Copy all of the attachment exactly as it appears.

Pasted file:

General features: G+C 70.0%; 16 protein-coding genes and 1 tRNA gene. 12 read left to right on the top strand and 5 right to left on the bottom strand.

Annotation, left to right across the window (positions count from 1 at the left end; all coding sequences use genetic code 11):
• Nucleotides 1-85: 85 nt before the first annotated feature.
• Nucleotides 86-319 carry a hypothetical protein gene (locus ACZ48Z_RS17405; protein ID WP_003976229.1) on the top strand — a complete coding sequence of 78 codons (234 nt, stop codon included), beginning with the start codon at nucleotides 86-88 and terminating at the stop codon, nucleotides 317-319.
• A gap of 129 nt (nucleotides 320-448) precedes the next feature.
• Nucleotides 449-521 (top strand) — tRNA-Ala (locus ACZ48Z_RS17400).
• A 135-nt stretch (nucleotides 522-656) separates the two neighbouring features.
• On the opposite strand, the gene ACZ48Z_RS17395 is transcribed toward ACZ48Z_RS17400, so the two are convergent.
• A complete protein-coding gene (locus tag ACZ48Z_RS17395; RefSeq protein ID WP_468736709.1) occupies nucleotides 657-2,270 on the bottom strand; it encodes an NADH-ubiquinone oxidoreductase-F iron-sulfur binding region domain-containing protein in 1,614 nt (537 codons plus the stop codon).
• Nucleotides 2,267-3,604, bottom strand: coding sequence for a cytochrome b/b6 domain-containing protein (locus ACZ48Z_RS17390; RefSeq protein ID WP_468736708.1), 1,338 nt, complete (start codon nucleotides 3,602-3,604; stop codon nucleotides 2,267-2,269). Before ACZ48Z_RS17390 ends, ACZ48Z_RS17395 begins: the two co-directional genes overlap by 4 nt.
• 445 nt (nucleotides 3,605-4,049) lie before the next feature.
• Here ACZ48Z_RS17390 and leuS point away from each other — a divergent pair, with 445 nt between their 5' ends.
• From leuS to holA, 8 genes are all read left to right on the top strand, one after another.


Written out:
General features: G+C 70.0%; 16 protein-coding genes and 1 tRNA gene. 12 read left to right on the top strand and 5 right to left on the bottom strand.

Annotation, left to right across the window (positions count from 1 at the left end; all coding sequences use genetic code 11):
• Nucleotides 1-85: 85 nt before the first annotated feature.
• Nucleotides 86-319 carry a hypothetical protein gene (locus ACZ48Z_RS17405; protein ID WP_003976229.1) on the top strand — a complete coding sequence of 78 codons (234 nt, stop codon included), beginning with the start codon at nucleotides 86-88 and terminating at the stop codon, nucleotides 317-319.
• A gap of 129 nt (nucleotides 320-448) precedes the next feature.
• Nucleotides 449-521 (top strand) — tRNA-Ala (locus ACZ48Z_RS17400).
• A 135-nt stretch (nucleotides 522-656) separates the two neighbouring features.
• On the opposite strand, the gene ACZ48Z_RS17395 is transcribed toward ACZ48Z_RS17400, so the two are convergent.
• A complete protein-coding gene (locus tag ACZ48Z_RS17395; RefSeq protein ID WP_468736709.1) occupies nucleotides 657-2,270 on the bottom strand; it encodes an NADH-ubiquinone oxidoreductase-F iron-sulfur binding region domain-containing protein in 1,614 nt (537 codons plus the stop codon).
• Nucleotides 2,267-3,604, bottom strand: coding sequence for a cytochrome b/b6 domain-containing protein (locus ACZ48Z_RS17390; RefSeq protein ID WP_468736708.1), 1,338 nt, complete (start codon nucleotides 3,602-3,604; stop codon nucleotides 2,267-2,269). Before ACZ48Z_RS17390 ends, ACZ48Z_RS17395 begins: the two co-directional genes overlap by 4 nt.
• 445 nt (nucleotides 3,605-4,049) lie before the next feature.
• Here ACZ48Z_RS17390 and leuS point away from each other — a divergent pair, with 445 nt between their 5' ends.
• From leuS to holA, 8 genes are all read left to right on the top strand, one after another.